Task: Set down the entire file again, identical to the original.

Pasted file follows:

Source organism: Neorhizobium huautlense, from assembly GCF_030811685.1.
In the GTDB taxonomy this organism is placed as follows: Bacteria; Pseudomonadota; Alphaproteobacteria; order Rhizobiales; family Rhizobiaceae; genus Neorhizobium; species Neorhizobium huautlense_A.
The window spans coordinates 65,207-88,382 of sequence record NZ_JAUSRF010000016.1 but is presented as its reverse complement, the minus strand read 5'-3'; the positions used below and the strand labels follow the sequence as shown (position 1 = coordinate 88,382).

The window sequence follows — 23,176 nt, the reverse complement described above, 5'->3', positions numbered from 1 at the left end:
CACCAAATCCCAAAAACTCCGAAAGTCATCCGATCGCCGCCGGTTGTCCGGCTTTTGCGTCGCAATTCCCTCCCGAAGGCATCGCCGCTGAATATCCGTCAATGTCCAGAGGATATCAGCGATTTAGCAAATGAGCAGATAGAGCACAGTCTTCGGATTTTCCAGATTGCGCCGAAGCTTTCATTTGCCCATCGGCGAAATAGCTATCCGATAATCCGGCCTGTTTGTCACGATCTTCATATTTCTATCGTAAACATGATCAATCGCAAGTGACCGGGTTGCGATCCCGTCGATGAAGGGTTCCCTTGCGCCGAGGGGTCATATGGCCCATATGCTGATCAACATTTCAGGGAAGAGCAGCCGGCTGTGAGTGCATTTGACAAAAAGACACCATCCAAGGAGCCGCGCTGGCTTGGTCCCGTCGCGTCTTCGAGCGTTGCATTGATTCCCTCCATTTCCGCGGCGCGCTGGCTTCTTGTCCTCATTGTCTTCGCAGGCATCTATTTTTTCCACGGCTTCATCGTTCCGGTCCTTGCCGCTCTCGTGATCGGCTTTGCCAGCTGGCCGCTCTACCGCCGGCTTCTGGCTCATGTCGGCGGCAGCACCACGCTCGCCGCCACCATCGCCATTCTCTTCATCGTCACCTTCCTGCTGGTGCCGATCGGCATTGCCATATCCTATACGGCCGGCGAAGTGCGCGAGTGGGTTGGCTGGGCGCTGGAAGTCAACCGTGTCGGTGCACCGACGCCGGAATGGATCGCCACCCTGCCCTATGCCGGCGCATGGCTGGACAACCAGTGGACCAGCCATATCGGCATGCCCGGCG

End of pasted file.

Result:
Source organism: Neorhizobium huautlense, from assembly GCF_030811685.1.
In the GTDB taxonomy this organism is placed as follows: Bacteria; Pseudomonadota; Alphaproteobacteria; order Rhizobiales; family Rhizobiaceae; genus Neorhizobium; species Neorhizobium huautlense_A.
The window spans coordinates 65,207-88,382 of sequence record NZ_JAUSRF010000016.1 but is presented as its reverse complement, the minus strand read 5'-3'; the positions used below and the strand labels follow the sequence as shown (position 1 = coordinate 88,382).

The window sequence follows — 23,176 nt, the reverse complement described above, 5'->3', positions numbered from 1 at the left end:
CACCAAATCCCAAAAACTCCGAAAGTCATCCGATCGCCGCCGGTTGTCCGGCTTTTGCGTCGCAATTCCCTCCCGAAGGCATCGCCGCTGAATATCCGTCAATGTCCAGAGGATATCAGCGATTTAGCAAATGAGCAGATAGAGCACAGTCTTCGGATTTTCCAGATTGCGCCGAAGCTTTCATTTGCCCATCGGCGAAATAGCTATCCGATAATCCGGCCTGTTTGTCACGATCTTCATATTTCTATCGTAAACATGATCAATCGCAAGTGACCGGGTTGCGATCCCGTCGATGAAGGGTTCCCTTGCGCCGAGGGGTCATATGGCCCATATGCTGATCAACATTTCAGGGAAGAGCAGCCGGCTGTGAGTGCATTTGACAAAAAGACACCATCCAAGGAGCCGCGCTGGCTTGGTCCCGTCGCGTCTTCGAGCGTTGCATTGATTCCCTCCATTTCCGCGGCGCGCTGGCTTCTTGTCCTCATTGTCTTCGCAGGCATCTATTTTTTCCACGGCTTCATCGTTCCGGTCCTTGCCGCTCTCGTGATCGGCTTTGCCAGCTGGCCGCTCTACCGCCGGCTTCTGGCTCATGTCGGCGGCAGCACCACGCTCGCCGCCACCATCGCCATTCTCTTCATCGTCACCTTCCTGCTGGTGCCGATCGGCATTGCCATATCCTATACGGCCGGCGAAGTGCGCGAGTGGGTTGGCTGGGCGCTGGAAGTCAACCGTGTCGGTGCACCGACGCCGGAATGGATCGCCACCCTGCCCTATGCCGGCGCATGGCTGGACAACCAGTGGACCAGCCATATCGGCATGCCCGGCG